Pre-K Decision-Making In New Orleans Public Schools: Incentives and Disincentives to Offering Pre-K In a Decentralized Environment

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Pre-K Decision-Making In New Orleans Public Schools: Incentives and Disincentives to Offering Pre-K In a Decentralized Environment

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2017

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In recent decades, several new governance approaches to public education have arisen that challenge the long-standing ideas of a traditional district model (NEPC, 2016). One such approach is the portfolio model, a model being applied increasingly in urban school districts around the country, though nowhere quite so comprehensively as in the city of New Orleans. However, one concern of a highly decentralized model like the one in New Orleans is that it may produce a deficit in the coordination of non-mandatory services. Public pre-kindergarten (pre-k) programming is an example of a highly effective, but non-mandatory service. The benefits of pre-k range from increased kindergarten readiness and continued educational attainment to decreased rates of delinquency and higher earnings later in life (Currie, 2001 & Yoshikawa, 1995). While early learning has proven to be highly beneficial, especially for low-income students, it is also very costly (Magnuson, 2010). In the 2013-14 school year, it was estimated that the per-child funding gap to offer a pre-k program in Louisiana was over $3,600 (Weixler et al., 2017). Given these positive impacts on society, and for the participants themselves, more and more districts are investing in and expanding upon their pre-k offerings. As an optional service, however, the financial burden of running pre-k programs might make schools in a highly decentralized environment less inclined to offer pre-k programs. Recent research on New Orleans in the ten years since Hurricane Katrina finds that the availability of school-based pre-k seats has dropped, even as kindergarten seats have continued to rise relative to the rest of Louisiana (Weixler et al., 2017). This drop in school-based New Orleans pre-k seats is inconsistent with trends throughout the rest of the state, as well as nationwide, where public pre-k seats are remaining constant, or increasing (NIEER, 2015). Given the positive effects of pre-k and the issues involved in providing this service in a portfolio district, it is critically important to understand who chooses to offer these pre-k programs, and why, as well as what mechanisms may be dis-incentivizing others from offering these same services, and how policymakers may go about making public pre-k an increasingly attractive option for the city’s schools.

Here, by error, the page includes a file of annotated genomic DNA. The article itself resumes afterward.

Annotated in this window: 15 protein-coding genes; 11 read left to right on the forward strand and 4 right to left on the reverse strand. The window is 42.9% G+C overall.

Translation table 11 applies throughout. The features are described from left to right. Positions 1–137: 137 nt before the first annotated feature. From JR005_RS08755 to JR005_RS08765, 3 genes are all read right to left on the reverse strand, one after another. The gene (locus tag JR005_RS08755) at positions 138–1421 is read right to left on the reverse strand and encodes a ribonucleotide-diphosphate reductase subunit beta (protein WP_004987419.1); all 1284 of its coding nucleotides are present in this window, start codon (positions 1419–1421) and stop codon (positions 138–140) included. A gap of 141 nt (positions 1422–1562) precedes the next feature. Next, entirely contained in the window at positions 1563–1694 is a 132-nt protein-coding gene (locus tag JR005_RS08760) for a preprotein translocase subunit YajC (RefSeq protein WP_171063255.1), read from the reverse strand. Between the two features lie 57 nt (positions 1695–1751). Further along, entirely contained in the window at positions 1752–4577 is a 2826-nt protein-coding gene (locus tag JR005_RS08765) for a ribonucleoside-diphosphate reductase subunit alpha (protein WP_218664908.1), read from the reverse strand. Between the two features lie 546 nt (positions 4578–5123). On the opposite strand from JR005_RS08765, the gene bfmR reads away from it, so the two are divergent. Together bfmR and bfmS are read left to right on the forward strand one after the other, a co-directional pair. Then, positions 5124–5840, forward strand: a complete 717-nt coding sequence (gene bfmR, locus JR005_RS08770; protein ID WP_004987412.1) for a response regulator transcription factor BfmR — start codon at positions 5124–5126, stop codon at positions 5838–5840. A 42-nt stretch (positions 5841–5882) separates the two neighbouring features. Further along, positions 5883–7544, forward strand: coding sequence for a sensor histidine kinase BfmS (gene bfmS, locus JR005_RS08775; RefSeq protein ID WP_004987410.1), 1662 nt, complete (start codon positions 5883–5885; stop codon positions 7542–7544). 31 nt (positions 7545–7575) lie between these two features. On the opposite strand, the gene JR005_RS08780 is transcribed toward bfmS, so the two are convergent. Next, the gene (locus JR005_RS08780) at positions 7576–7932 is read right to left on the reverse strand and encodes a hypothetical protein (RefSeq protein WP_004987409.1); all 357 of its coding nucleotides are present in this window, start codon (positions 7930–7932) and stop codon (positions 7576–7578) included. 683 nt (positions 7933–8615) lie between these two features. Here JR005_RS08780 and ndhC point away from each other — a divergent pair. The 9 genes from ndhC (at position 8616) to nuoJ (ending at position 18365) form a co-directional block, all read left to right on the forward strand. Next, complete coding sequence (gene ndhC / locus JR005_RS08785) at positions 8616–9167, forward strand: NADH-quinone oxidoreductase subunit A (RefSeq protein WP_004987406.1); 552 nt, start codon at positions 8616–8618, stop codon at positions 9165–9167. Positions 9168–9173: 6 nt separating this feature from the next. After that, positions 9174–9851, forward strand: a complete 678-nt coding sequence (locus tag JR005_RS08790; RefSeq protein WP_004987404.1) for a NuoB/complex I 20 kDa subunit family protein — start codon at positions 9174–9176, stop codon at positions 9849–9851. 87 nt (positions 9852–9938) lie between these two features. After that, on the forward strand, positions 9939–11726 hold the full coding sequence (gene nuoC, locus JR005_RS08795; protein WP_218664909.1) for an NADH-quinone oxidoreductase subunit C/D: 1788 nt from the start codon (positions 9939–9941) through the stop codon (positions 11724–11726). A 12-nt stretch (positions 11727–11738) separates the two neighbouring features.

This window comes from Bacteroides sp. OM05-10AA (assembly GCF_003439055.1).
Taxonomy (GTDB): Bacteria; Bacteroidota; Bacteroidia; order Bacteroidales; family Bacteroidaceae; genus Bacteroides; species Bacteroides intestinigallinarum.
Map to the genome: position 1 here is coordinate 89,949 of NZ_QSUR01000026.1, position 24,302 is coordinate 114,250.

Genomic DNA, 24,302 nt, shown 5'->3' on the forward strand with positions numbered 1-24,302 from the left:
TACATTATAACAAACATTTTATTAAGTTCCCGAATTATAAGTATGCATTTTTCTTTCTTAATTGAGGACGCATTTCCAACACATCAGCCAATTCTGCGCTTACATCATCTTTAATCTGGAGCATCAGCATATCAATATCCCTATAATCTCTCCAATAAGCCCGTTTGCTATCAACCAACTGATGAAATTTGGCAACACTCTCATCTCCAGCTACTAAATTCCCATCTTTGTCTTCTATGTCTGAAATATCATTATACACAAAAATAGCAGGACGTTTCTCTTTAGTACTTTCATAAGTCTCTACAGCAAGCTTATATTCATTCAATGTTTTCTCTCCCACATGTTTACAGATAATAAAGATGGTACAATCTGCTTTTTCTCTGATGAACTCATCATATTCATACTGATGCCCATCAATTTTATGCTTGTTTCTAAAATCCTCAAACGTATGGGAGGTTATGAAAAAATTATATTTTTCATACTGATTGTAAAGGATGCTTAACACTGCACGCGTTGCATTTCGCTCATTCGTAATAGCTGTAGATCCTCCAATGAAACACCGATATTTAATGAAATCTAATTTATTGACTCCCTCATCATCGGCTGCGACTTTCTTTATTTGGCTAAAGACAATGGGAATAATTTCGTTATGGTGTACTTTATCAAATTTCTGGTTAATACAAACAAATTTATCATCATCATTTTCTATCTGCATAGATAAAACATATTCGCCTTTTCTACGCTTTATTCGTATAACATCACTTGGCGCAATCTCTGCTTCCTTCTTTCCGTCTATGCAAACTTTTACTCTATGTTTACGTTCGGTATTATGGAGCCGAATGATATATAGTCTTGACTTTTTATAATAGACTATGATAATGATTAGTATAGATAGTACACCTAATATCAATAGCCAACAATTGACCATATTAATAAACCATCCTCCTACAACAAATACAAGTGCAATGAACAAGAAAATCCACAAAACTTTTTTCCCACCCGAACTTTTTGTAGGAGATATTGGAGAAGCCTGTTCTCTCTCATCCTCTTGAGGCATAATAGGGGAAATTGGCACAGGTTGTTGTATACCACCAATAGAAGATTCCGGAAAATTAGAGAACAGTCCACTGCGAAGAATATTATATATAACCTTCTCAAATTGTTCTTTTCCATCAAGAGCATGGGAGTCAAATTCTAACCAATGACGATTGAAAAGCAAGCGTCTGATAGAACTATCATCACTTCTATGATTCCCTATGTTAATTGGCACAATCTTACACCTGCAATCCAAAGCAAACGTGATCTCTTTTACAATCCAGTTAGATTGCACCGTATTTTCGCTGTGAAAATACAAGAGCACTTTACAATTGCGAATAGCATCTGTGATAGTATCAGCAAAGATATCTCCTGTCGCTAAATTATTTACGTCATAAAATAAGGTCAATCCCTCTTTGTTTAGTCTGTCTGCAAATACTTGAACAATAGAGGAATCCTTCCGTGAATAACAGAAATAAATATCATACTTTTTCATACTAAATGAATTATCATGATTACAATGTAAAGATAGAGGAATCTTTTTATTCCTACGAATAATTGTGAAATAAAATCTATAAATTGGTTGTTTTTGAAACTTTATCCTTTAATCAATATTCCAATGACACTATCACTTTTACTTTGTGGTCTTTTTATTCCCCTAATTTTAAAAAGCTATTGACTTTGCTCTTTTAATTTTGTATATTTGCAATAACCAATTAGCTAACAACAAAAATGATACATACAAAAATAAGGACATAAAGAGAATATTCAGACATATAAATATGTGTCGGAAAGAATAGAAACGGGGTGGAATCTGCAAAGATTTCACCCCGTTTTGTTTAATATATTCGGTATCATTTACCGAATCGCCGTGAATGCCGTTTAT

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Gerry, Alica. (2017). Pre-K Decision-Making In New Orleans Public Schools: Incentives and Disincentives to Offering Pre-K In a Decentralized Environment. Retrieved from the University Digital Conservancy, https://hdl.handle.net/11299/198155.

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